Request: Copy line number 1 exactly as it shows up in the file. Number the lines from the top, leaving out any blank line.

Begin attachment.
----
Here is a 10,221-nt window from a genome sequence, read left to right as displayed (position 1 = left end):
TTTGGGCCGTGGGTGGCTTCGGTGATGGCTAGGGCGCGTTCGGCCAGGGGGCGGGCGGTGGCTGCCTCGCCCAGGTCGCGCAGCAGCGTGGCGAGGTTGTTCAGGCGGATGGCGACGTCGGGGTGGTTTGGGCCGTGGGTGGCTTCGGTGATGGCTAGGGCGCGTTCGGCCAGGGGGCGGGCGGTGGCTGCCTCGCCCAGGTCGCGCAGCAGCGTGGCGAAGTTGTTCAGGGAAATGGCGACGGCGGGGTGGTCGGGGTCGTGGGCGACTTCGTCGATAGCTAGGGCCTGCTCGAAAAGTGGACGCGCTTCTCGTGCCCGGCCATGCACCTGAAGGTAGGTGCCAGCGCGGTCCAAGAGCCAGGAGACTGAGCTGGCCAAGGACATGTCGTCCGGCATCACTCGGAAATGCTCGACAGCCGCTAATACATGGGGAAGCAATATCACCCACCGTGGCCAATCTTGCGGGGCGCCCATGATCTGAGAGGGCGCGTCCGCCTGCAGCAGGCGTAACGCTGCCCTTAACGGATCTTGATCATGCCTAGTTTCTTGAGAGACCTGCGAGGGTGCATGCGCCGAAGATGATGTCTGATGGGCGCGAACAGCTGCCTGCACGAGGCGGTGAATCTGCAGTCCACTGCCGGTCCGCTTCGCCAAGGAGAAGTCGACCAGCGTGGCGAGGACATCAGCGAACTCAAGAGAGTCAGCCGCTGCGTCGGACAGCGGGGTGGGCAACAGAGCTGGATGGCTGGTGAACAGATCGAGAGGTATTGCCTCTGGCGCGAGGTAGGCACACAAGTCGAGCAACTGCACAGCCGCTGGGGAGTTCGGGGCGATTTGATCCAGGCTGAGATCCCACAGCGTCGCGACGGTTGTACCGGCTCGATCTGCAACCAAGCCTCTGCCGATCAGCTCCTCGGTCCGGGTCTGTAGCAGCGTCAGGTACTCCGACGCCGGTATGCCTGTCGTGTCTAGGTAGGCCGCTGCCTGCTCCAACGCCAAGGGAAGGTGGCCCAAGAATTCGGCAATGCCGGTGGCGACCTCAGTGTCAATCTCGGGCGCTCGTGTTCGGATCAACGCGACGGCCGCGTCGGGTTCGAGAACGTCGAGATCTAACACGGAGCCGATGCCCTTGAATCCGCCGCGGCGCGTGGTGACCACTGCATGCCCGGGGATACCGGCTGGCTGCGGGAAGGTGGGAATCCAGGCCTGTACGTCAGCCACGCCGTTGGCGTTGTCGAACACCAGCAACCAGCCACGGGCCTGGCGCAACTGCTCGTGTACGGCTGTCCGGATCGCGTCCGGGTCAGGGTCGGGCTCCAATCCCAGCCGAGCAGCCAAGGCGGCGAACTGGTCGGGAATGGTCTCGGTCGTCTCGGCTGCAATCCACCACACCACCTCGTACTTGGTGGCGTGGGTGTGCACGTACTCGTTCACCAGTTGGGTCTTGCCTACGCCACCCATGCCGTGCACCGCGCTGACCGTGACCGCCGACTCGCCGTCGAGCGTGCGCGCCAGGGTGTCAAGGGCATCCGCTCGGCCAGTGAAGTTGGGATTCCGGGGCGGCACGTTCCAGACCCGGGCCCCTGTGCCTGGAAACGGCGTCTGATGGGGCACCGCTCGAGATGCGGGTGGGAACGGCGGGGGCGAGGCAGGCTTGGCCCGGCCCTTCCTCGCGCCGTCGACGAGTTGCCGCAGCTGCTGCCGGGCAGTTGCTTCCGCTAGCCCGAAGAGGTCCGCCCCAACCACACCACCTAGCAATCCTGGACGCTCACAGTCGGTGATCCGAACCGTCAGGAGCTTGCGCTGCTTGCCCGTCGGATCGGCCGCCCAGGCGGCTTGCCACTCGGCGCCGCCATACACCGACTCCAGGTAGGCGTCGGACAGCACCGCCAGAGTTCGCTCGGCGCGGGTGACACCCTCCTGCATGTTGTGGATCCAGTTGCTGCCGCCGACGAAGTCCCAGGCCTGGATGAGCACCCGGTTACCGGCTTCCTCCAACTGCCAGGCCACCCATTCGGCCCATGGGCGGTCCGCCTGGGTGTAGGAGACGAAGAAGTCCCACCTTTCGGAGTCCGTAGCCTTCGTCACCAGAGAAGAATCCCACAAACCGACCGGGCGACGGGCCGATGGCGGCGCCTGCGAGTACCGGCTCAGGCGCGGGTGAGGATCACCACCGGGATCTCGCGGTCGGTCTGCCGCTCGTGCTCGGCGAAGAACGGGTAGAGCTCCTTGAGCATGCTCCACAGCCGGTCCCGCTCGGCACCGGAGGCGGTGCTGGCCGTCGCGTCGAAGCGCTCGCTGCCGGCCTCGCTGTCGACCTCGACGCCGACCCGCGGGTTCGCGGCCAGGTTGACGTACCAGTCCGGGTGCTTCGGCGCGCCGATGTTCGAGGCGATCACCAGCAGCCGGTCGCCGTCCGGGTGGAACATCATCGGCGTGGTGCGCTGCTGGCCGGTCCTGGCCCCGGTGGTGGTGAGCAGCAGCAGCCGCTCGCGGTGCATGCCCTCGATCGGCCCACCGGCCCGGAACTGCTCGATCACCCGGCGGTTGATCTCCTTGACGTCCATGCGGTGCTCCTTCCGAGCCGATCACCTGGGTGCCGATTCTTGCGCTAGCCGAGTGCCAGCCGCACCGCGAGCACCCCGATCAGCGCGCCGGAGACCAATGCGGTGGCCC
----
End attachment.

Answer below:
Here is a 10,221-nt window from a genome sequence, read left to right as displayed (position 1 = left end):